Karel Kosík (1926–2003) was one of the most remarkable Czech Marxist philosophers of the twentieth century. His reputation as a creative thinker is owed largely to his philosophical ‘blockbuster’ Dialectics of the Concrete, first published in Czechoslovakia in 1963. In reintroducing Kosík’s philosophy to English-speaking readers, we show that Kosík’s work is important not only as a leading intellectual document of the Prague Spring, but also as an original theoretical contribution with international impact that sheds light on the meaning of labour and praxis, cognition and economic structure, and revolution and the crises of modernity.

Contributors include: Ian Angus, Siyaves Azeri, Vít Bartoš, Jan Černý, Joseph Grim Feinberg, Diana Fuentes, Gabriella Fusi, Tomáš Hermann, Tomáš Hříbek, Xiaohan Huang, Peter Hudis, Petr Kužel, Ivan Landa, Michael Löwy, Jan Mervart, Anselm K. Min, Tom Rockmore, Francesco Tava, and Xinruo Zhang.
Through a discussion with current perspectives in philosophy of history – especially with a critical approach to Paul Ricœur’s work – and a rigorous reading of Karl Marx’s oeuvre, Karl Marx, Historian of Social Times and Spaces proposes an interpretation of Marx's concept and method of historical knowledge. In this sense the examination of Marx's concepts of social space and social time serve to highlight the possibilities of his work in terms of the explanation of the dynamics of complex multilinear development of human societies and of capitalism in particular.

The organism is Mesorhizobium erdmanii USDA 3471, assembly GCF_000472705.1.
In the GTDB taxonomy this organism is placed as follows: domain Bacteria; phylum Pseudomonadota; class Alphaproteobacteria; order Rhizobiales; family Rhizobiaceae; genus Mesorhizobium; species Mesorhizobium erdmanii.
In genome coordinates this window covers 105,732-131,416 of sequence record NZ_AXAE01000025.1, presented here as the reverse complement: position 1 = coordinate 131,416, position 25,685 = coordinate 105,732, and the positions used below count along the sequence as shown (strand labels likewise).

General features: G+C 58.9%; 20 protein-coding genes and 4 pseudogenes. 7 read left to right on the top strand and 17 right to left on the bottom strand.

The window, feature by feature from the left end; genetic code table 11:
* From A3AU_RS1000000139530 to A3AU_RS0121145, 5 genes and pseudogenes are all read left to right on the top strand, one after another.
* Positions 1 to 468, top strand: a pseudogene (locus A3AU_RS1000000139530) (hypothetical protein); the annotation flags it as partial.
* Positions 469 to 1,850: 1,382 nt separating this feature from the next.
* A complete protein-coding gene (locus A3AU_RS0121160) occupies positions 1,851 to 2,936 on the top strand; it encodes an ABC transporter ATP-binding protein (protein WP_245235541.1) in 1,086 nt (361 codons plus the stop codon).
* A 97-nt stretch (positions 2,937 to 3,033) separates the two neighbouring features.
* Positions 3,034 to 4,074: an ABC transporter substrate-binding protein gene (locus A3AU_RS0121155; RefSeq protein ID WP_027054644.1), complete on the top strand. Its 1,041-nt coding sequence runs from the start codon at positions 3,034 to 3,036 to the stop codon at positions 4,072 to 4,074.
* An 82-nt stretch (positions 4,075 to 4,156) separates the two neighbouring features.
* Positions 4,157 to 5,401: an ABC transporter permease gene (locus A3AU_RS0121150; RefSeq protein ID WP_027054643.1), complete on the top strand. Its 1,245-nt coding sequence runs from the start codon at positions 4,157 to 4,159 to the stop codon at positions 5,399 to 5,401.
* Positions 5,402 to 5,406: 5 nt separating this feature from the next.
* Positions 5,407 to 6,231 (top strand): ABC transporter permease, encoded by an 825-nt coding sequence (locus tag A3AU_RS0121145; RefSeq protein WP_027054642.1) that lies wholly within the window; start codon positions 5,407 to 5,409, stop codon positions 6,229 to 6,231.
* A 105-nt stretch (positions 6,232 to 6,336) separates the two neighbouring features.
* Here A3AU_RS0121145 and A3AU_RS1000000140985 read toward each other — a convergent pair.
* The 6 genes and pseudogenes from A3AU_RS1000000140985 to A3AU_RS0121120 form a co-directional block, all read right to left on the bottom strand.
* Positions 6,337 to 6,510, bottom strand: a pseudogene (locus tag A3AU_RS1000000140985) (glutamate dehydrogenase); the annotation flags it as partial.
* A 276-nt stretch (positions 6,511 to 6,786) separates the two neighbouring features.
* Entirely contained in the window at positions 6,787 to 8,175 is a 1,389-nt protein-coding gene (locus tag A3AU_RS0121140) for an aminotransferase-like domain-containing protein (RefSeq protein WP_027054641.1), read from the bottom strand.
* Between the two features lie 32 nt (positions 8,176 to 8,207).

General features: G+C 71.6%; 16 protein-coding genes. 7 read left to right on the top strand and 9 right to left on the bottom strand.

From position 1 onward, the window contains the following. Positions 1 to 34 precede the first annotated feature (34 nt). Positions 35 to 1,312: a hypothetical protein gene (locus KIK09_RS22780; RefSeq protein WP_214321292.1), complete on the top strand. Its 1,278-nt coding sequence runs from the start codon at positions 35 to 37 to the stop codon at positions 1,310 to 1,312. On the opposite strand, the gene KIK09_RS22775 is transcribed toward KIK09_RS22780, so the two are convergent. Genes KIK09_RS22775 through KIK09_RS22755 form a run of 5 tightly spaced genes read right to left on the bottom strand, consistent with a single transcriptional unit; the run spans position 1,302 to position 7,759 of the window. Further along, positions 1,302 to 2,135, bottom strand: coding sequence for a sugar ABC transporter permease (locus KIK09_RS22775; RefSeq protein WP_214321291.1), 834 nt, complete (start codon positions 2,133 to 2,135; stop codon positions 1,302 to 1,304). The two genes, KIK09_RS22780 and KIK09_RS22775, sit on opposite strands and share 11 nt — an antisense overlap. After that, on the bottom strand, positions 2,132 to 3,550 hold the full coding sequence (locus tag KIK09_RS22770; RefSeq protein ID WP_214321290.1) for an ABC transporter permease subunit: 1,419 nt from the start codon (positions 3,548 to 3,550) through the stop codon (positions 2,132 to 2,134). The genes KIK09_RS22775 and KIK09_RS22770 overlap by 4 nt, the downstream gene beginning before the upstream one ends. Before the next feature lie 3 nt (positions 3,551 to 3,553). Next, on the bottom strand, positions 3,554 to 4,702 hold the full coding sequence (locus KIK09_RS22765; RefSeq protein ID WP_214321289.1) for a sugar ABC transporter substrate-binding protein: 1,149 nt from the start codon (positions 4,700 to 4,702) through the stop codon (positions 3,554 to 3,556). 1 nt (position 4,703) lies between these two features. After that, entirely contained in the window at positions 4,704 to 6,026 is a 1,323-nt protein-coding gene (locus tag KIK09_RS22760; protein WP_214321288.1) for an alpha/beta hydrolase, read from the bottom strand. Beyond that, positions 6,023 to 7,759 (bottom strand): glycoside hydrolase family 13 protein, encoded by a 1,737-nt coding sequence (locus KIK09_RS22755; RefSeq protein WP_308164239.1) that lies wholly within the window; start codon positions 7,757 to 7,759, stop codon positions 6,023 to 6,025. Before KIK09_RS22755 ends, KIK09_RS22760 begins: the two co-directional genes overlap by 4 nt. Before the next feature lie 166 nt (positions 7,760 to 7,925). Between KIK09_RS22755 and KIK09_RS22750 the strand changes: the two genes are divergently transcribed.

Translator: Nathaniel Thomas
The German-Austrian social theorist and philosopher Leo Kofler (1907–1995) represents what Oskar Negt once called ‘unmutilated, living Marxism’. Throughout his life he dealt with issues of history and modernity, Marxist philosophy and the critique of ideology, philosophical anthropology and aesthetics. In this volume, author and Kofler biographer Christoph Jünke elucidates the contours of his philosophy of praxis, traces an arc from the socialist classics to postmodernism, and outlines the socialist humanist thinker’s enduring relevance. The book also includes six essays by Leo Kofler published in English for the first time.

The main work was first published in German as Leo Koflers Philosophie der Praxis: Eine Einführung in sein Denken by Laika Verlag, 2015, ISBN 978-944233-33-8. Copyright by Laika Verlag.
Author: Uno Kōzō
Editor / Translator: Ken C. Kawashima
Kōzō Uno’s Theory of Crisis presents an unparalleled and systematic demonstration of the inevitability of crisis under the capitalist mode of production. Based on a radical re-interpretation of Marx’s Capital, Uno’s theory of crisis emphasizes ‘excess capital alongside surplus populations’ and ‘the commodification of labour power’ at the heart of Marx’s theory of crisis, and additionally provides a concise overview of capitalist crises from the stage of mercantilism to the imperialist stage of capitalism.